Escalating insurgent violence in Afghanistan has placed the fledgling government there in greater peril than at any time since the aftermath of the U.S.-led invasion in 2001, a senior American intelligence official testified Tuesday.
The stark assessment comes as sectarian violence soars in Iraq, underscoring the daunting challenges the United States and its allies face years after invading the two countries.
In testimony before the Senate Armed Services Committee, Lt. Gen. Michael D. Maples, director of the Defense Intelligence Agency, said attacks in Afghanistan by remnants of the ousted Taliban government and other groups had surged 20% in the last year.
“We judge insurgents now represent a greater threat to the expansion of Afghan government authority than at any point since late 2001 and will be active this spring,” Maples said in a statement submitted to the committee. The DIA is the Pentagon’s main source for analysis of military threats around the world.
Maples pointed out that Afghanistan held national and provincial legislative elections in September, and he said the country’s efforts to disarm private militias had “steadily progressed over the last year.” But he warned of a persistent and growing threat from forces loyal to the Taliban, whose regime was supported by Al Qaeda and allowed the terrorist network to operate training camps in the country before a coalition of U.S.-led forces invaded.
“The Taliban-dominated insurgency remains capable and resilient,” Maples said.
His testimony was part of an annual threat assessment the nation’s top intelligence officials provide to members of the Armed Services Committee. Maples appeared alongside National Intelligence Director John D. Negroponte and his principal deputy, Lt. Gen. Michael Hayden.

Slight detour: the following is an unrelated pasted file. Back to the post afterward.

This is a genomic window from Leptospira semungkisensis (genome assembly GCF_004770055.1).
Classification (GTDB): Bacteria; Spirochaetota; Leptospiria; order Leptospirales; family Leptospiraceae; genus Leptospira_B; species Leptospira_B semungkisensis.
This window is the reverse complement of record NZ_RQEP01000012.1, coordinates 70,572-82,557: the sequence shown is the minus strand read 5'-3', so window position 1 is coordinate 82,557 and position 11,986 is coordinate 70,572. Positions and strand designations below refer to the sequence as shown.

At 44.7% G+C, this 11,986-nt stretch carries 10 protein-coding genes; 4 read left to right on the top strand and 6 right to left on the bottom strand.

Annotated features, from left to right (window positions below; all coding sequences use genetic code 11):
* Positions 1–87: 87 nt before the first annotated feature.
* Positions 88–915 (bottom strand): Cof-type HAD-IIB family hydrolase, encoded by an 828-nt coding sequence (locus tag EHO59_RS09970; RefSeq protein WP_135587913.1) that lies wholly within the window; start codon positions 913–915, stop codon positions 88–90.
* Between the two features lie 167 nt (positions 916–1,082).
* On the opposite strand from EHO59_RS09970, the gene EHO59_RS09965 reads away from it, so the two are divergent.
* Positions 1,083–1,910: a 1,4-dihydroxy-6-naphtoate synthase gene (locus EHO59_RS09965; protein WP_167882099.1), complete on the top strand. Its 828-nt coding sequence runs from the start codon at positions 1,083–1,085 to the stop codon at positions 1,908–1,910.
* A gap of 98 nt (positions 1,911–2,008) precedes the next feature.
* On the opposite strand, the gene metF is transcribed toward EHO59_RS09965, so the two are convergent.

Negroponte was cautious in his assessments of the situations in Afghanistan and Iraq, where the recent bombing of a Shiite Muslim mosque touched off a convulsion of reprisals and sectarian violence.
Negroponte stressed that religious and political leaders in Iraq had been “a force of restraint,” and said that although Iraq’s newly elected government had yet to meet, its existing interim government was “functioning and will function.”
Negroponte also touched on the controversy over the Bush administration’s decision to grant control over some U.S. ports to a company owned by the government of Dubai. Negroponte said the U.S. intelligence community had reviewed the proposed deal and found the potential threat to American security to be low.
“We did not see any red flags come up in the course of our inquiry,” Negroponte said, though he added that “there is no such thing, in our view, as zero risk.”
Maples was more blunt in many of his assessments, saying at one point that he agreed with those who believe that Iraq could be on the edge of civil war.
“I believe that the underlying conditions are present,” he said, “but that we are not involved in a civil war at this time.”
Maples’ comments about Afghanistan followed numerous attacks and bombings in recent months that have underscored the government’s inability to control territory beyond the capital of Kabul, particularly in southern areas that have long been Taliban strongholds.
On Tuesday, an American was killed and two were wounded in a clash with insurgents in Oruzgan province, wire services reported.
One of the most disturbing trends has been a surge in the number of suicide bombings, which were rare in Afghanistan before the Taliban regime was toppled. Maples said that suicide attacks in Afghanistan had almost quadrupled in the last year and that the violence could accelerate as winter gives way to spring.
Maples also cited a rise in the use of improvised explosive devices, typically roadside bombs that can be detonated remotely. He said that the number of attacks using such bombs had doubled and that insurgents had “increasingly used beheadings to terrorize the local population.”